Yesterday was a sad day for America: Dick Clark’s passing had an impact on all of us, from my co-worker who got him confused with Bob Barker and was devastated to Ryan Seacrest who took twenty minutes of private squealing in front of his mirror asking, “Now who’s the charmingest in the land?” before heading out to make a solemn statement for E! News.
But the passing of an entertainment legend eclipsed an uglier story that managed to land in front of me on CNN whilst I was elipticalling at the gym last night. In an attempt to deflect negative attention from his own short-comings as a pet owner, Mitt Romney pointed out that Barack Obama ate dog meat as a kid while visiting Indonesia.
CNN frequently ruins my precious exercise time, but this was uniquely sickening. The fact that I had to go through four pages of google to find an even remotely reputable news report of this (past Drudge, Rush Limbaugh, etc.) is worth noting. The fact that, all things considered equal, eating dog in a country where it’s a culturally accepted thing to do in your father’s native land as a kid could not possibly equate with the cruelty of leaving an animal alone on top of a speeding car for a 12 hour trip, sick in his crate, is also worth noting. Animal cruelty bothers me viscerally: after growing up with a wealth of loving and loyal pets, I could not imagine what would possess anyone to betray a dog’s trust.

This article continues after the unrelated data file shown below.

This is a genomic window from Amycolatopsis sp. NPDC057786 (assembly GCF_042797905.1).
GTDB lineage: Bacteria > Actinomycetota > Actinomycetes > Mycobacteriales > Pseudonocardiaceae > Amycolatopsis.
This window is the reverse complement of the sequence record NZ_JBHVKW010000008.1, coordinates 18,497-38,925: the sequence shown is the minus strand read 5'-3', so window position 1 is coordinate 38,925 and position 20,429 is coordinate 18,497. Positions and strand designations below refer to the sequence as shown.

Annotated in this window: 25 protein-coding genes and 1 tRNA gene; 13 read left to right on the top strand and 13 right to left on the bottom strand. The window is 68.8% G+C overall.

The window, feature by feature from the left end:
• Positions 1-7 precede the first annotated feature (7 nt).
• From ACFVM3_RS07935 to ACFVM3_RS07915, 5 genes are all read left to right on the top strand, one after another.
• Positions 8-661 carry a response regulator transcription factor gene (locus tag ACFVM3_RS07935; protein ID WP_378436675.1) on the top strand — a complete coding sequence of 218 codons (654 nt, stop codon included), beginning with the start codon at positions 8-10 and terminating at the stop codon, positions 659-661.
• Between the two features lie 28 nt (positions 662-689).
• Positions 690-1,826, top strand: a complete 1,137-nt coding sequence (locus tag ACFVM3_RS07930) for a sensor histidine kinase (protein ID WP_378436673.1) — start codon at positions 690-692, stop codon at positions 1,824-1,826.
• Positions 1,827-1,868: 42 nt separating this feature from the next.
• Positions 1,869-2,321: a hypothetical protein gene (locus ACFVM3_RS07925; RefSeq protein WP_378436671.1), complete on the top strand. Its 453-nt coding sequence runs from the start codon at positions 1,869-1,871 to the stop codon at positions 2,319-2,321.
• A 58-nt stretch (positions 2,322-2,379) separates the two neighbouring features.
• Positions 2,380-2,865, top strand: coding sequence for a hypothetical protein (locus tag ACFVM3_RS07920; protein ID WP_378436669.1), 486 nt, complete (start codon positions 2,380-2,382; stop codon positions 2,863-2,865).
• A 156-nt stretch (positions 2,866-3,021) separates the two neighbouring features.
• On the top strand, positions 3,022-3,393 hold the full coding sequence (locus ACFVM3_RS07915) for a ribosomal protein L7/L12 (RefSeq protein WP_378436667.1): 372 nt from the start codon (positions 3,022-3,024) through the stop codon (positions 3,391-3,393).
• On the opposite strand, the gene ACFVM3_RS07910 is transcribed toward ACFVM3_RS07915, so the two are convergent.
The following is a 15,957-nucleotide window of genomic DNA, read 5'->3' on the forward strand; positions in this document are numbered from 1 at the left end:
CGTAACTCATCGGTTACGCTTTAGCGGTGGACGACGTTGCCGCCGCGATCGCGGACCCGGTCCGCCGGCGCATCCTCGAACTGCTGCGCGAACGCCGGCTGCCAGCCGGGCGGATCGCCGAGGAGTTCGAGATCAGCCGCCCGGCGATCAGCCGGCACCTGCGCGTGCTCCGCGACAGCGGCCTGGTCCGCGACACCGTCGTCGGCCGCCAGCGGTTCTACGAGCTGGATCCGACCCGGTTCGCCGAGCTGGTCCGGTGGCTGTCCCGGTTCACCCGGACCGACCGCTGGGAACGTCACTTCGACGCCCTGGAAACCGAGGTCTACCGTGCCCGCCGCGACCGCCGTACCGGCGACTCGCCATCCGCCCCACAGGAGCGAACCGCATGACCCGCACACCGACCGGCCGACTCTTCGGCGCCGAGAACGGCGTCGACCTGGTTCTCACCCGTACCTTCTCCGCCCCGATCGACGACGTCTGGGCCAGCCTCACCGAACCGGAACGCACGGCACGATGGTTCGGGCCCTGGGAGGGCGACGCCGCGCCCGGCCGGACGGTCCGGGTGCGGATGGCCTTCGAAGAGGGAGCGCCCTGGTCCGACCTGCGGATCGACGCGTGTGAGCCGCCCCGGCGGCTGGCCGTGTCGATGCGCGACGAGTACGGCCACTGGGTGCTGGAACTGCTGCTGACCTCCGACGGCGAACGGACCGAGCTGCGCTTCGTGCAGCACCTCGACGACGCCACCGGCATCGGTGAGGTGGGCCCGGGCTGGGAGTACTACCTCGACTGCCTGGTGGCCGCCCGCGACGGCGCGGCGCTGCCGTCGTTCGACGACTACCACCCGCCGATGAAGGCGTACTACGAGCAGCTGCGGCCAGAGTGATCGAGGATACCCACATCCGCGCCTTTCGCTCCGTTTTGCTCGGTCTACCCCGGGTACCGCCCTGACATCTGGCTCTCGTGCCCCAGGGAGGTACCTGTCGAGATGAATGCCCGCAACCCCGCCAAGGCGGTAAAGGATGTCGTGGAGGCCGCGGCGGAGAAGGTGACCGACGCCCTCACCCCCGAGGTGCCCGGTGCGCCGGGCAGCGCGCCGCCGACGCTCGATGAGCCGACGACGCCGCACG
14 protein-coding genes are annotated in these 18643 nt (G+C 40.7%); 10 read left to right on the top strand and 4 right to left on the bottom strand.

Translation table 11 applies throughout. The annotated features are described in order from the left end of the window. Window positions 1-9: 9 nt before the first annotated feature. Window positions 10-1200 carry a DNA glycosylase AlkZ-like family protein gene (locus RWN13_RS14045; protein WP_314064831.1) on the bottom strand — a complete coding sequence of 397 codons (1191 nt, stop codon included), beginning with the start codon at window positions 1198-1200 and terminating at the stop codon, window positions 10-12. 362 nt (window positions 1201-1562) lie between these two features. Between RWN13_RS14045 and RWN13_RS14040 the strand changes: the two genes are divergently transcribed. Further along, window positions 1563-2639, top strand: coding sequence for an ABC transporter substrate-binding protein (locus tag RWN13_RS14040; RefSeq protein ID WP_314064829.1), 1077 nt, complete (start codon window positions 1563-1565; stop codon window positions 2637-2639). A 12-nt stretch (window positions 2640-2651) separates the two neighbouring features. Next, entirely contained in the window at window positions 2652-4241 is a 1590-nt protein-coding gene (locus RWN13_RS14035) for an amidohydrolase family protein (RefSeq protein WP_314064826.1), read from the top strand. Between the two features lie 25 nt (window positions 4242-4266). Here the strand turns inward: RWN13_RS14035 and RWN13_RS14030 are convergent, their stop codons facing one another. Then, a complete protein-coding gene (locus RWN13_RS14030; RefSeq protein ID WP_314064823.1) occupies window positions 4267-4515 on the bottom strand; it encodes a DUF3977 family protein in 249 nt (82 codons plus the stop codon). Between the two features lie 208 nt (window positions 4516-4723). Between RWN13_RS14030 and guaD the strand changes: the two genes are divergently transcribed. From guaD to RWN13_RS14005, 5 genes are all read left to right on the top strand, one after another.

But what really made me sick is that Mitt Romney isn’t even the official GOP candidate yet (I mean, he is, but he isn’t) and we’ve already started the irrelevant mudslinging. Mitt is obviously an incredibly bad pet owner (I won’t even get started on Anne Romney’s statement that the dog “loved it.”), but that has very little to do with whether or not he should be President. It’s icky that Barack Obama ate dog as a little boy, but it is absurd, not to mention slightly xenophobic, the way this fact has been jumped on and tweeted about and held up as such a choice piece of gossip on Twitter and the national news. He is the President of the United States. Yes, he should be held morally accountable for his actions. No, he is not above reproach. But don’t his online detractors have any stronger criticism for a president who has made big moves in his first term than to childishly mock something that he did before puberty in a foreign country where it is a cultural norm?
I know this is all part of the political game, but the fact that it’s gotten so petty so quickly is exhausting. I’ll be working out in front of the ESPN TV until Election Day.